Because of their widespread use in ecological assessment, the diatoms are one group of freshwater algae where there may be enough data to start making some sensible judgements about the rarity, or otherwise, of individual species. I had a look at a dataset compiled for a project that I was involved with a few years ago in order to see what might be possible. This dataset comprises 6500 samples from 3305 sites spread across Great Britain and Ireland, most of which also have location information. The basis for conservation assessments is the distribution in 10 km squares, termed “hectads”, of which 1111 were represented in my dataset, out of a total of about 3000 in Britain.   The two criteria I am using are “nationally rare” for species that occur in 15 hectads or fewer, and “nationally scarce”, for those which are only found in 16 to 100 hectads. Using these criteria, I produced a “long list” of 150 diatom taxa that are “nationally scarce” and a further 226 which may be “nationally rare”. This, however, is where the real work starts.

Scanning down this list, I see several problems that need to be addressed before we can make serious judgements about the rarity, or otherwise, of particular taxa. However, I do also see a number of taxa on this list that I do believe to be genuinely rare or scarce and which are, at least, worthy of more study.   The problems are many and will spill into the next post but let’s make a start:

  1. The dataset I’m using is for rivers, and I will need to merge it with some additional datasets to get good coverage of lakes and also of soft water and acid habitats.   I would not trust this provisional analysis to give an accurate overview of the distribution of acid-loving Eunotia species, for example, nor of planktonic diatoms such as Asterionella formosa;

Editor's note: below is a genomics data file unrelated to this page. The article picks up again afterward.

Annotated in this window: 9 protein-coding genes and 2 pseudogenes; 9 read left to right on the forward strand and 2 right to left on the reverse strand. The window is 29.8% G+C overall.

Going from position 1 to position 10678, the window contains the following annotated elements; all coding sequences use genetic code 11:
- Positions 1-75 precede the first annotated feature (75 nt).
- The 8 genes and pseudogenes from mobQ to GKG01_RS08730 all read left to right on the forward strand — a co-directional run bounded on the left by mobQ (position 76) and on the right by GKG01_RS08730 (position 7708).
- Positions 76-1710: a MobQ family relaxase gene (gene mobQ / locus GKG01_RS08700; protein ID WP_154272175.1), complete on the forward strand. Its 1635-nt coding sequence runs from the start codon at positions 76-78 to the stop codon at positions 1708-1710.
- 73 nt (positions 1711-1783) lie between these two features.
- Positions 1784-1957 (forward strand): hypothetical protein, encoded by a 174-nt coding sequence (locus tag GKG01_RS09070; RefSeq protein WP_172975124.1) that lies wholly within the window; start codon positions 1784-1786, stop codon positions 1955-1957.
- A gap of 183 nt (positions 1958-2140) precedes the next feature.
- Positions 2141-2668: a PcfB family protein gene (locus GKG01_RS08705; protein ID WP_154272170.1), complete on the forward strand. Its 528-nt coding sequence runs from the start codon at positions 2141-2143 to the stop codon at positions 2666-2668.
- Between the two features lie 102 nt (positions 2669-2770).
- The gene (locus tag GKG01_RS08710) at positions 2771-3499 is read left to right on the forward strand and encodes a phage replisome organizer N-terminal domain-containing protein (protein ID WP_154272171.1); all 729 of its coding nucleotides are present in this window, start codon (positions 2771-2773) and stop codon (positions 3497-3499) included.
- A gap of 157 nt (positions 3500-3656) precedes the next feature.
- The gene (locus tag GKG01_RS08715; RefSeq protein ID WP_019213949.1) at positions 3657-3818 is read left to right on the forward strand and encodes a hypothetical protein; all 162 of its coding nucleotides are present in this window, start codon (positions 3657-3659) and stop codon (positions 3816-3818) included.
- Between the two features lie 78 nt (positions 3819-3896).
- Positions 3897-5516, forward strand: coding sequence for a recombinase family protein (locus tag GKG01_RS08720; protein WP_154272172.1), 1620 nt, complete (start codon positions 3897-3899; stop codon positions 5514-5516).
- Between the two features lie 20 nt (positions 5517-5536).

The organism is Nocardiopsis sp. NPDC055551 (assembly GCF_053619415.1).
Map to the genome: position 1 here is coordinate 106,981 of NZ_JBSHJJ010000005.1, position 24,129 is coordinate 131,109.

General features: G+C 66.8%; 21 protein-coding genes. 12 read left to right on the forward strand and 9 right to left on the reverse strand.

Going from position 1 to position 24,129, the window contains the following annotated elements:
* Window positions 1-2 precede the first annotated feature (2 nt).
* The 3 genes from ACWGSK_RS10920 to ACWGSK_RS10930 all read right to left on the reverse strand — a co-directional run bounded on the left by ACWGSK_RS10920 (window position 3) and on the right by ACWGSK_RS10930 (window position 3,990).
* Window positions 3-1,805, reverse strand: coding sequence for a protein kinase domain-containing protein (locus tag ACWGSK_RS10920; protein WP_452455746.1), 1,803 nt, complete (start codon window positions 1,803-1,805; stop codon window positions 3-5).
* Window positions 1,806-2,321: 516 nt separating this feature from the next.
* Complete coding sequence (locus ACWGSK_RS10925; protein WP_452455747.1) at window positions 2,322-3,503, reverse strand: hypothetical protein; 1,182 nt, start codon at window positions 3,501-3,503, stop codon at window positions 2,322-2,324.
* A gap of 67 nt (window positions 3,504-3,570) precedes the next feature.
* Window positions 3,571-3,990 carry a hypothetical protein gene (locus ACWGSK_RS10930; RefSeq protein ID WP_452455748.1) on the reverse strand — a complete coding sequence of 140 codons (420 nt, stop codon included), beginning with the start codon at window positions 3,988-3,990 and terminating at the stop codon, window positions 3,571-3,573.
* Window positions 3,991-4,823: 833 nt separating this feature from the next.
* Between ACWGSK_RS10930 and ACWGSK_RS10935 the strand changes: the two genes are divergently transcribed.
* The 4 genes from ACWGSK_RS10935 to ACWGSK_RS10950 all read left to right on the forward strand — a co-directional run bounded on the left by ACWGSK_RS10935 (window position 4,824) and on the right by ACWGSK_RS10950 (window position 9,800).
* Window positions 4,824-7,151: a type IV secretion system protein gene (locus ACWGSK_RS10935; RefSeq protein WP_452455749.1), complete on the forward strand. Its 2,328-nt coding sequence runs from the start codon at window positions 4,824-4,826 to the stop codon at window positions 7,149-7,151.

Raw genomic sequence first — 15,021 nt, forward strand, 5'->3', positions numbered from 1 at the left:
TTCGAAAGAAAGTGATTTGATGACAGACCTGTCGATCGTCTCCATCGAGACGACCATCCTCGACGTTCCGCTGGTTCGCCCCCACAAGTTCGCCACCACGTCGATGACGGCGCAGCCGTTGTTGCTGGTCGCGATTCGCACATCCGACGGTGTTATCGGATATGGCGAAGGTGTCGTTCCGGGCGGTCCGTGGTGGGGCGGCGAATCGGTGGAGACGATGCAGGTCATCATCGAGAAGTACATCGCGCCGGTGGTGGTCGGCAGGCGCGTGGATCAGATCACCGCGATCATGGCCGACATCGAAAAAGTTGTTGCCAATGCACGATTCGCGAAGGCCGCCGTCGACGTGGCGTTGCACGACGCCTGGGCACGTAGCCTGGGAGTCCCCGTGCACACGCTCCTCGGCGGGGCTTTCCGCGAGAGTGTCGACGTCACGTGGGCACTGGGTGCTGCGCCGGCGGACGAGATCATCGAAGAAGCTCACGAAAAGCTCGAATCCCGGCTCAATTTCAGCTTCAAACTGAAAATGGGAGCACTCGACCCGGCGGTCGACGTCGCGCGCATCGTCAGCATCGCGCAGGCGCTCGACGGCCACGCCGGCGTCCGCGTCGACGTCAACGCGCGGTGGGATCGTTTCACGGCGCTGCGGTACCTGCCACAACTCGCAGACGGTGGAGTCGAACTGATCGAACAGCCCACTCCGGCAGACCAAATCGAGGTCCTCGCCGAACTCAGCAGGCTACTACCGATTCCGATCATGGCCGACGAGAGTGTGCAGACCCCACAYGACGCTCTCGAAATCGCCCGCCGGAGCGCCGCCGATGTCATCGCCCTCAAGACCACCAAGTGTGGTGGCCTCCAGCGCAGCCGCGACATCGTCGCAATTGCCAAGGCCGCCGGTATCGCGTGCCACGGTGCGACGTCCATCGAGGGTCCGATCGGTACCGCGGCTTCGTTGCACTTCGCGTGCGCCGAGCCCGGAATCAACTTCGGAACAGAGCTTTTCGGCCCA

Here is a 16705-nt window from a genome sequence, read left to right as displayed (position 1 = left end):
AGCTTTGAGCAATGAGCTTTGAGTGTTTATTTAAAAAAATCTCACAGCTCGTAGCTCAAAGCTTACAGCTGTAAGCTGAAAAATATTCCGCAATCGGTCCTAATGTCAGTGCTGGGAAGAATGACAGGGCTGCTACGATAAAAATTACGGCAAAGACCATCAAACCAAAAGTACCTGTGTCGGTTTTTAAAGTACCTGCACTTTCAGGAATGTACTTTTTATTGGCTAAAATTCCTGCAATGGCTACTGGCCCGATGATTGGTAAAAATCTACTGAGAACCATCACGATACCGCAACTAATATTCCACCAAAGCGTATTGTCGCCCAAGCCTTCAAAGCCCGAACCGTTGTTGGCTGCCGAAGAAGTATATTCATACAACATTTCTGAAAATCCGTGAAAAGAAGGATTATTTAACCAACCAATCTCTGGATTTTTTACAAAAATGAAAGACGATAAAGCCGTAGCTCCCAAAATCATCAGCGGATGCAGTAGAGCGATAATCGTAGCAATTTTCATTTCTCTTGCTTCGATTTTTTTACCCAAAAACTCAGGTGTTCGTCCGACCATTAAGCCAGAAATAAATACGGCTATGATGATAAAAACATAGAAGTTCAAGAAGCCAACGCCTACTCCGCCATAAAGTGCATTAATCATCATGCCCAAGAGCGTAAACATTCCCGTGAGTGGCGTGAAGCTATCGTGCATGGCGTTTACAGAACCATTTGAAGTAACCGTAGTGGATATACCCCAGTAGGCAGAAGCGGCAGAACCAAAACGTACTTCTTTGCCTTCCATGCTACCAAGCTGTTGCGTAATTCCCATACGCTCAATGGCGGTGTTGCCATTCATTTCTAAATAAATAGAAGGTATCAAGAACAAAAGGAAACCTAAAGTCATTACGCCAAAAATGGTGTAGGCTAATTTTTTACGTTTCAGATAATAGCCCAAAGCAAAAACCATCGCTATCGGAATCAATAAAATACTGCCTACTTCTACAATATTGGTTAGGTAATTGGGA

2. I also noticed some species typical of brackish taxa which have been recorded occasionally in freshwaters (e.g. Bacillaria paxillifer). More comprehensive coverage of coastal and estuarine environments would probably show many of these to be quite common.   The same reasoning applies to those diatom species associated with terrestrial habitats (e.g. Hantzschia amphioxys).
  3. Most of the samples in our database come from rock or plant surfaces and it is likely that diatoms that prefer other substrata have been under-recorded, which will complicate interpretation of their distribution. Absence of evidence is not evidence of absence.
  4. Many of the taxa that are rarely recorded belong to taxa that have been subject to taxonomic uncertainty over the past few decades, leading to variations in how they have been recorded. Some of the rare diatoms are “varieties” of common species but as these often are (or were) poorly described in the literature, many analysts have not tried to distinguish them.
  5. Finally, we have to be sure that the records actually represent living populations. Because diatomists usually work from the empty silica frustules, we cannot tell whether a cell was alive at the time it was collected.   If you find a number of frustules of the same species, then it is reasonable to assume that some of these were alive, but if a species is represented by a single frustule, we have to consider the possibility that this was washed into the site from elsewhere, and never actually grew there.

The positives from this process are that I think we can start to make some judgements about the rarity (or otherwise) of diatoms that are reasonably well circumscribed in the literature (i.e. a low chance of misidentification) and where the underlying taxonomy has been relatively stable. A further criterion at this stage is that the candidate taxa must be common in streams and rivers and, ideally, associated with hard surfaces rather than soft sediments.   That’s quite a lot of caveats, but in the next post I’ll start to sort through the list and see if we have some genuine candidates for “scarce” or “rare” diatoms.


The dataset referred to was developed for:

Kelly, M.G., Juggins, S., Guthrie, R., Pritchard, S., Jamieson, J., Rippey, B, Hirst, H. and Yallop, M (2008). Assessment of ecological status in U.K. rivers using diatoms. Freshwater Biology 53: 403-422.